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Delays by patients in seeking treatment for acute chest pain: implications for achieving earlier thrombolysis

Mumford, A. D., Warr, K. V., Owen, S. J. and Fraser, Alan Gordon 1999. Delays by patients in seeking treatment for acute chest pain: implications for achieving earlier thrombolysis. Postgraduate Medical Journal -London- 75 (880) , pp. 90-95.

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A study was set up to identify why patients delay seeking medical assistance after myocardial infarction. The study was performed in 100 consecutive patients with suspected acute myocardial infarction admitted to either the University Hospital of Wales, Cardiff, UK, or the Royal Jubilee Hospital, Victoria, British Columbia, Canada (50 patients from each centre). The main outcome measure was the delay from the onset of symptoms to admission to hospital. The mean total delay before admission was 385 minutes (SEM 45). The mean delay incurred by the patient in seeking assistance was 172 minutes (SEM 27), representing 45% of the total. Delay was longer in patients with crescendo angina and shorter in those later confirmed to have myocardial infarction. Patients with prior ischaemic heart disease (74% of patients) presented later than those with no such history. No other demographic or clinical factors predicted early or late presentation. Delays in seeking medical assistance after the onset of severe chest pain contribute significantly to total delays in patients' hospital admission and thrombolysis. The unexpected observation that patients with known ischaemic heart disease delay longer before seeking help in spite of their frequent contact with doctors, suggests that opportunities for educating patients are being wasted. Major efforts are needed to understand and modify behaviour of patients with chest pain to further reduce delays in treatment.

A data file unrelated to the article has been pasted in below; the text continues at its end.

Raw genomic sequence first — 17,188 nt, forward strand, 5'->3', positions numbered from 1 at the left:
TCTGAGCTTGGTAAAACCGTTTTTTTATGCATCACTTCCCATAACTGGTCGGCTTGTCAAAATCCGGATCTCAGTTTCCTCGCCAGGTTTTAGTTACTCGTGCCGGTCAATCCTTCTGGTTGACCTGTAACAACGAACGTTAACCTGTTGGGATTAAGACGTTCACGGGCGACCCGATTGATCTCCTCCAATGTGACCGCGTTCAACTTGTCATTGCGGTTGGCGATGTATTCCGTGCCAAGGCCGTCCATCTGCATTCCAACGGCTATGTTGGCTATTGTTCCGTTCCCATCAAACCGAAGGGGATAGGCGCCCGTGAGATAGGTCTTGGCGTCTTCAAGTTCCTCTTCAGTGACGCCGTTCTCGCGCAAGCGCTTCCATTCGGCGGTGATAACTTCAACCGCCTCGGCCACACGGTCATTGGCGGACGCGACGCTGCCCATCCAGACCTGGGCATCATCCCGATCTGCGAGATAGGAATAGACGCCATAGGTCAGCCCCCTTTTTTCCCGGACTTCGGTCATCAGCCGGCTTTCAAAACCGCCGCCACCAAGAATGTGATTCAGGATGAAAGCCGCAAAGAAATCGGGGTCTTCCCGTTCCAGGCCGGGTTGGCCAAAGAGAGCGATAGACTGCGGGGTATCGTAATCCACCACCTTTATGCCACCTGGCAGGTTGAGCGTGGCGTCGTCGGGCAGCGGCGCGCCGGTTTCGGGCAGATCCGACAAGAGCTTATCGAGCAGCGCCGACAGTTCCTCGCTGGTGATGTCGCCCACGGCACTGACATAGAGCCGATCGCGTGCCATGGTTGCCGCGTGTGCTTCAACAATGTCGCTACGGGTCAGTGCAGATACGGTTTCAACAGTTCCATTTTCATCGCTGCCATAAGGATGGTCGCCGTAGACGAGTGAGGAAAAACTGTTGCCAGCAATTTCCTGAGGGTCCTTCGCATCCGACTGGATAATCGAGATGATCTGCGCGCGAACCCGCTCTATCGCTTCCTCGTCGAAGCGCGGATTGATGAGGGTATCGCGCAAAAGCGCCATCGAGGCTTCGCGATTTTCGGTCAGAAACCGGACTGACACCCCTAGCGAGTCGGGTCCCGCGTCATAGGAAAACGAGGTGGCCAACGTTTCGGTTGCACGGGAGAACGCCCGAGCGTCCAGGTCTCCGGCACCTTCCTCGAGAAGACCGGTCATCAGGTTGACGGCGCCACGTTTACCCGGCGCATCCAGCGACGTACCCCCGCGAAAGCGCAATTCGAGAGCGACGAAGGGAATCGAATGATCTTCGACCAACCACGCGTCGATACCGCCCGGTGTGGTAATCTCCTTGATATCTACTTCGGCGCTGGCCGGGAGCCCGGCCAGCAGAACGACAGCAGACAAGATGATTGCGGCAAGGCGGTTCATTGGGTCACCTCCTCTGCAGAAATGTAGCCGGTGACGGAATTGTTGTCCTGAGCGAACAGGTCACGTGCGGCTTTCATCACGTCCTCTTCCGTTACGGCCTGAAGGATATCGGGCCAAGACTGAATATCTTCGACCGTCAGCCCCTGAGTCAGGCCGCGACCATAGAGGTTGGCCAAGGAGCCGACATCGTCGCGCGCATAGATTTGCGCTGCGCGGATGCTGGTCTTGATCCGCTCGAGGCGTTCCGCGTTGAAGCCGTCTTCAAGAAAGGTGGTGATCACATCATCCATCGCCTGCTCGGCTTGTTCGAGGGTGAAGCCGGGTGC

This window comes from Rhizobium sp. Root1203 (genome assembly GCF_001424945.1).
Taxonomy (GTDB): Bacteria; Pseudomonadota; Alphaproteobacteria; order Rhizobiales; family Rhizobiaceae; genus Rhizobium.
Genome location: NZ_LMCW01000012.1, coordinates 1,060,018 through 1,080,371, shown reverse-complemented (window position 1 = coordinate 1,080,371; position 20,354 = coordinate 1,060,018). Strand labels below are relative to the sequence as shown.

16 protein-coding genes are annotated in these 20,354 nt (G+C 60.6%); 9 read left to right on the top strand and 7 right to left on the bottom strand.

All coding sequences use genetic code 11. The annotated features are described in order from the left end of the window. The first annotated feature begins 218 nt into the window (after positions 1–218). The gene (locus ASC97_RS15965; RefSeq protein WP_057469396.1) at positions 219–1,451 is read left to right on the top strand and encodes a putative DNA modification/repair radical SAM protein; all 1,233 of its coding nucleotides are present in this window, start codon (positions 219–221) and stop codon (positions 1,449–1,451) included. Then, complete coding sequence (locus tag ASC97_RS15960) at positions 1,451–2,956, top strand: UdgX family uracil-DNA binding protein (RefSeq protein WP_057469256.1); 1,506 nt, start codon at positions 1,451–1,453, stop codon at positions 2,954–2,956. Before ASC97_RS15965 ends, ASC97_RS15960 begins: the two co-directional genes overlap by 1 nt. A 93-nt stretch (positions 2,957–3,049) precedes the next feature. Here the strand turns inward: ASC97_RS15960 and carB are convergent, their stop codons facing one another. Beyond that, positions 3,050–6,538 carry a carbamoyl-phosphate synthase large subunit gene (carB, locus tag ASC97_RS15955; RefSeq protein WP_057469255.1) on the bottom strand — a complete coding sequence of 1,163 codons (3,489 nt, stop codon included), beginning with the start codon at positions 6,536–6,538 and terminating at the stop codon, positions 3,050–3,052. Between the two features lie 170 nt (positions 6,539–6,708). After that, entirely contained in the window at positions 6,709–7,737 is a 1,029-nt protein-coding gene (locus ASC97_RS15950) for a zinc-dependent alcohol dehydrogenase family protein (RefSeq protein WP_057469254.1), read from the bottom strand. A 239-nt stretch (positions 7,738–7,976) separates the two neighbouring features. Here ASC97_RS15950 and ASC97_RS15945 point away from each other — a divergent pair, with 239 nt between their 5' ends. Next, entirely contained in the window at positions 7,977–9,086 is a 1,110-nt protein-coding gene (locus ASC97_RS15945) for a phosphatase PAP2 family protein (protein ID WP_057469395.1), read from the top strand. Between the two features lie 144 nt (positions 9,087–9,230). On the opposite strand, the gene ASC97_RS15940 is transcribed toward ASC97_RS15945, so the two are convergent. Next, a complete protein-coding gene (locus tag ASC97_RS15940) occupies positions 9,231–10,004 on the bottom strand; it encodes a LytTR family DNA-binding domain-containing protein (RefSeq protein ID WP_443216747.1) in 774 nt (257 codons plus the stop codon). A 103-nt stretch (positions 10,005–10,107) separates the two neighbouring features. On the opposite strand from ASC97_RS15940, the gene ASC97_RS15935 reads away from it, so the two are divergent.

Item Type: Article
Status: Published
Schools: Medicine
Subjects: R Medicine > R Medicine (General)
R Medicine > RZ Other systems of medicine
Publisher: BMJ Publishing Group
ISSN: 0032-5473
Related URLs:
Last Modified: 04 Jun 2017 07:50

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